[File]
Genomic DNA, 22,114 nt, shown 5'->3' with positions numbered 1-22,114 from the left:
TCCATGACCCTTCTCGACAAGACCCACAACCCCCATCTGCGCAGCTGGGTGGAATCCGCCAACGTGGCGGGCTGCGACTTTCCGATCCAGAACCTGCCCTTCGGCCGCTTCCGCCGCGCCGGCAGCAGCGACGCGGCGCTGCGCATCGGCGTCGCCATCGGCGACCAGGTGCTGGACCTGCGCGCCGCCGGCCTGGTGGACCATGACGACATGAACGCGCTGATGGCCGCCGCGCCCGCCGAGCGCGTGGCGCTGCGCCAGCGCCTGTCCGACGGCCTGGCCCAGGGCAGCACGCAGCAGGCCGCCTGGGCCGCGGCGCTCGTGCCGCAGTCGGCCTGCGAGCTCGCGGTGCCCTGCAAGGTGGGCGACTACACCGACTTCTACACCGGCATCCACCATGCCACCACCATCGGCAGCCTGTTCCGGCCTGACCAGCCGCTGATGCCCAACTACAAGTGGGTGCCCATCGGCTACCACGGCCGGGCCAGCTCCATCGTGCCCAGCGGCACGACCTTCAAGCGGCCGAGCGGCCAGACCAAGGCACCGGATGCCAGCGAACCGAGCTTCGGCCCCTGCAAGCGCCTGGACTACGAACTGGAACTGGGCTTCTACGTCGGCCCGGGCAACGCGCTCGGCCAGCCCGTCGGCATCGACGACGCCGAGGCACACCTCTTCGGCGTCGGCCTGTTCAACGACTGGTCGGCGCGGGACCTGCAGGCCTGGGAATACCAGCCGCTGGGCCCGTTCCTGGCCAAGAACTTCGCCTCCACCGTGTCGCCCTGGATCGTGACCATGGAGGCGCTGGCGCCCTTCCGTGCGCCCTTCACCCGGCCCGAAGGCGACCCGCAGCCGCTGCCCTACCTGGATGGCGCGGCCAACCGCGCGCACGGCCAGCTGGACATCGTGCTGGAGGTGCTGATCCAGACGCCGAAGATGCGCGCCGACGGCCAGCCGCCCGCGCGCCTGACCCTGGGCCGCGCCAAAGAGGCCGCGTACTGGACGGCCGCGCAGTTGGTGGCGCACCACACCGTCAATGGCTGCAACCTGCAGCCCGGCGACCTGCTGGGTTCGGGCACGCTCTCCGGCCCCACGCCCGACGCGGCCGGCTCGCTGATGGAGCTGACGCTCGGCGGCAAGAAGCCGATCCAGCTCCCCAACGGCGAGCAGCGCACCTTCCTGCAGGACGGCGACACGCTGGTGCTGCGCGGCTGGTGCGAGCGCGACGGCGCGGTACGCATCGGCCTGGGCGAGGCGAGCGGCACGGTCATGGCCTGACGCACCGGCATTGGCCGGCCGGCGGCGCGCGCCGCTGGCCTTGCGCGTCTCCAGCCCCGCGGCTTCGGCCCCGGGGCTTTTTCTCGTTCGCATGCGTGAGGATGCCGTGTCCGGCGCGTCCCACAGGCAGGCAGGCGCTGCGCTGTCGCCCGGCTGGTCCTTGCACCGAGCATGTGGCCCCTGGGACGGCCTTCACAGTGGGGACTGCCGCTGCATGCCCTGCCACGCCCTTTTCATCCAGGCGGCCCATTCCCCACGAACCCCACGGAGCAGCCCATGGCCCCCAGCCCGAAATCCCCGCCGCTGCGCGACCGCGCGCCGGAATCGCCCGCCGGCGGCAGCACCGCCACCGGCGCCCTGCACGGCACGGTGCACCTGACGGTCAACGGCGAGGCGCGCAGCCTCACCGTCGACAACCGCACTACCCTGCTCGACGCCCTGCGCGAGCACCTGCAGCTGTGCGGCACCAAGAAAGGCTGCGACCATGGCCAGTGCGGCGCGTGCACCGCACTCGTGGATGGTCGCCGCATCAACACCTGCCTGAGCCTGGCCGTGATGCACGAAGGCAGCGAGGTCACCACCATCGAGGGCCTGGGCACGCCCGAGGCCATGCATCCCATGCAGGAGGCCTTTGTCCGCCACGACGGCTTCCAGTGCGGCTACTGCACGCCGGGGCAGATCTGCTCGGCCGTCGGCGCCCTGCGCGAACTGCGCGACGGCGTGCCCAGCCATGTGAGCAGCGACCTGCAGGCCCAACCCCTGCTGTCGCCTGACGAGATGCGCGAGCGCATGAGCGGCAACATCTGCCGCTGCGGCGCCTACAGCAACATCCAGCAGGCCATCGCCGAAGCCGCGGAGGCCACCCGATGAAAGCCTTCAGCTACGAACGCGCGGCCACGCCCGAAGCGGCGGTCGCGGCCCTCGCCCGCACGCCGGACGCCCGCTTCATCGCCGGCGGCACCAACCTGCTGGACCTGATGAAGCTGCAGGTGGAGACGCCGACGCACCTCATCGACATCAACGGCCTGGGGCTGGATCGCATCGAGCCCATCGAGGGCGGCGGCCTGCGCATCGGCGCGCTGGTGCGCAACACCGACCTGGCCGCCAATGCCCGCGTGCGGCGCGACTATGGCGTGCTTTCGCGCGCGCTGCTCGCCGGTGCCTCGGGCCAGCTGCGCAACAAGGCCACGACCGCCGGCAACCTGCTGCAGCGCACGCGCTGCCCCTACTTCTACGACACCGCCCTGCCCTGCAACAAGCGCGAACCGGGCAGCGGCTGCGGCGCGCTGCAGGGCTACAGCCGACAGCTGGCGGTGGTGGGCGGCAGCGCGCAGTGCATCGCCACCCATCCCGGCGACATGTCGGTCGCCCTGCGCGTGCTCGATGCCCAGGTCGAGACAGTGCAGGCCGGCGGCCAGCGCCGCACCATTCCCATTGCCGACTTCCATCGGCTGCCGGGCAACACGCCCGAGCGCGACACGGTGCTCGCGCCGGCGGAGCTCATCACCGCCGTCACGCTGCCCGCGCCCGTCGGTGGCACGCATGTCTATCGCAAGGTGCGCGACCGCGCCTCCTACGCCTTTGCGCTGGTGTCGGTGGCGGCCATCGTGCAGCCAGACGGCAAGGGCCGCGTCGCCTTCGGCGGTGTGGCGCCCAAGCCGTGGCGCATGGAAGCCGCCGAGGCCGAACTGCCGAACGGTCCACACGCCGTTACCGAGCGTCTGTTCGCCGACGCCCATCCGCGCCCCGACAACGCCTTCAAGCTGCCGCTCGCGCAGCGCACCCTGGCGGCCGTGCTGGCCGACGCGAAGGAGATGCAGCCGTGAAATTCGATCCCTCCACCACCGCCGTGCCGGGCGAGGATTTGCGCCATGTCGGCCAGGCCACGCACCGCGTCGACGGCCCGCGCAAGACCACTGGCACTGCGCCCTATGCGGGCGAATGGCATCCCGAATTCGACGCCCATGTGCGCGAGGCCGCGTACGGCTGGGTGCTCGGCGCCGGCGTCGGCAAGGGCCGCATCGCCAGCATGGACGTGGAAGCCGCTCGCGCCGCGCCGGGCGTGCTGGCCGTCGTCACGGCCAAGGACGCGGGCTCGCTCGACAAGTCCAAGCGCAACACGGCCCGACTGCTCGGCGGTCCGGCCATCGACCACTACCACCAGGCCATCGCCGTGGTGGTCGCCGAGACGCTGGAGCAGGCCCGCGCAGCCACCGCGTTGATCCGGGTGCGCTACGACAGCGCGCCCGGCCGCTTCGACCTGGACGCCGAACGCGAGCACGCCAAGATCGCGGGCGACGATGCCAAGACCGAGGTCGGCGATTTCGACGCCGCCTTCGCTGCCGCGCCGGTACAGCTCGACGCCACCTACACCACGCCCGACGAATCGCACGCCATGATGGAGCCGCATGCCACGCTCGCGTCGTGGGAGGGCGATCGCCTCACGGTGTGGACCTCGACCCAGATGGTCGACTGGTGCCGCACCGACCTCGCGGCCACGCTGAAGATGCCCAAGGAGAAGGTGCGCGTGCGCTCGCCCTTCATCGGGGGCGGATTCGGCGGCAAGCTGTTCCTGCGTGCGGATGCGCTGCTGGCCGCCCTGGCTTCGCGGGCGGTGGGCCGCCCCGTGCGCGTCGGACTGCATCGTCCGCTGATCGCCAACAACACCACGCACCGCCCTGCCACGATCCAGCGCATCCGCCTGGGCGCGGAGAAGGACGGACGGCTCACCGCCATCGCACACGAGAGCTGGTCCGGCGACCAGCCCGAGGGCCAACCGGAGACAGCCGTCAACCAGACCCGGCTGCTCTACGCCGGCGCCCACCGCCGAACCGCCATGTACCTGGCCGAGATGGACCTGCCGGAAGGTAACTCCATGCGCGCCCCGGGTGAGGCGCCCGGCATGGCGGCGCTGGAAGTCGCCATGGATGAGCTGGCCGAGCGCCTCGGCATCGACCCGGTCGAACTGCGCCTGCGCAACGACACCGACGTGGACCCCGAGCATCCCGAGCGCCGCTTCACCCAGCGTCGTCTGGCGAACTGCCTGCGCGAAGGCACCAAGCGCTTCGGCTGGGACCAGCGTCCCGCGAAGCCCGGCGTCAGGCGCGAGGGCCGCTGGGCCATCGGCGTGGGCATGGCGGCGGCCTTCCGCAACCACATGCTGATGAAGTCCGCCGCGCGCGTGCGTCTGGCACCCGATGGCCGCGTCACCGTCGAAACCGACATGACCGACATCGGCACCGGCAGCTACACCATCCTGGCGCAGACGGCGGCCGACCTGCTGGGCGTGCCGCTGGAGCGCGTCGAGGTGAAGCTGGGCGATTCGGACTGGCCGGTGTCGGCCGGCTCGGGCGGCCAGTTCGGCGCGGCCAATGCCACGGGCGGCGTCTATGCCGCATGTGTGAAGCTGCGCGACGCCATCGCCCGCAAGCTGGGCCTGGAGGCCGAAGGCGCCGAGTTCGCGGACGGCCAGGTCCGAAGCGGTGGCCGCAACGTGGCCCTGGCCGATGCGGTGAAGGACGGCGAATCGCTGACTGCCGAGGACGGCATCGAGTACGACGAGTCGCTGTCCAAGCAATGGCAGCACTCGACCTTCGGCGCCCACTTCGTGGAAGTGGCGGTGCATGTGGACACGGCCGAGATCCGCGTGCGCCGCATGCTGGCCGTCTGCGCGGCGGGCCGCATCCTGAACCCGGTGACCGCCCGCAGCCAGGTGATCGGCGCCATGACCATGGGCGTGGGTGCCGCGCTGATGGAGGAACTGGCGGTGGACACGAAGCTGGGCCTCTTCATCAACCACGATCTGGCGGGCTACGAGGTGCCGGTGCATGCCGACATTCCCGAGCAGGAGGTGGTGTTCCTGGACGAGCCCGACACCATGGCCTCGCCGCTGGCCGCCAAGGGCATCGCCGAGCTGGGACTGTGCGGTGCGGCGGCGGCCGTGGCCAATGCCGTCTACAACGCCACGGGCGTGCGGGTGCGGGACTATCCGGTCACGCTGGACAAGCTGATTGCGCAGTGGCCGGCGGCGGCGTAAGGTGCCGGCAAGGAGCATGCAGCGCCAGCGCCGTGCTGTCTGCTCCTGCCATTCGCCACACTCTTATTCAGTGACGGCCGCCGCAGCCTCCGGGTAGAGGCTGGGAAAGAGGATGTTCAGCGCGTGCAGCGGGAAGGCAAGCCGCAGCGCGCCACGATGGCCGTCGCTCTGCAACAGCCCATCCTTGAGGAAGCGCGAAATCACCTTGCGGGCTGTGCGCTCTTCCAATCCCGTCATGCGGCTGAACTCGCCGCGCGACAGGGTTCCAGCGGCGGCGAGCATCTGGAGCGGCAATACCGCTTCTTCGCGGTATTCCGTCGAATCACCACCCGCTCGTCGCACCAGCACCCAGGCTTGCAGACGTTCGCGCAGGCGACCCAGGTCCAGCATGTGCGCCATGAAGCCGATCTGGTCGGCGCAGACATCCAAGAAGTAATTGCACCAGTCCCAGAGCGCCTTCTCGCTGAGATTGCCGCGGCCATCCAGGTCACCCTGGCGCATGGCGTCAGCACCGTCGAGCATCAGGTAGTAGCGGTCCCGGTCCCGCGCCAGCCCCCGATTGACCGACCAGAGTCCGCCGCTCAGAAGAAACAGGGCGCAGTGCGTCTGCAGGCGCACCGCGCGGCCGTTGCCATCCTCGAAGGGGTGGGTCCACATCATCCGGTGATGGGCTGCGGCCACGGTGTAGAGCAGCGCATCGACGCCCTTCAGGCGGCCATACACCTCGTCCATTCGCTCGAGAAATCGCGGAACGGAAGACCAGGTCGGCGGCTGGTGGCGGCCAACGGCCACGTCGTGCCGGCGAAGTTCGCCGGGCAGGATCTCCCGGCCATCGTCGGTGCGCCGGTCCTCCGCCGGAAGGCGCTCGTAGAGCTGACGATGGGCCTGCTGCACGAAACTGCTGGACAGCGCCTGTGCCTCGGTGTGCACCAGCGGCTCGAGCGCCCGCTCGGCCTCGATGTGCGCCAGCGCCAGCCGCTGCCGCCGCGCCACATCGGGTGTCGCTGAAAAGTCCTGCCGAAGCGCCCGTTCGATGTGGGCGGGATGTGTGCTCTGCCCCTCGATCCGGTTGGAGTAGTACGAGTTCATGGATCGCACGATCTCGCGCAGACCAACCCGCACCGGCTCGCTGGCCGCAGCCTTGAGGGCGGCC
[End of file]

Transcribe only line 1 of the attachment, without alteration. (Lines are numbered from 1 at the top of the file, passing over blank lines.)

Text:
Genomic DNA, 22,114 nt, shown 5'->3' with positions numbered 1-22,114 from the left: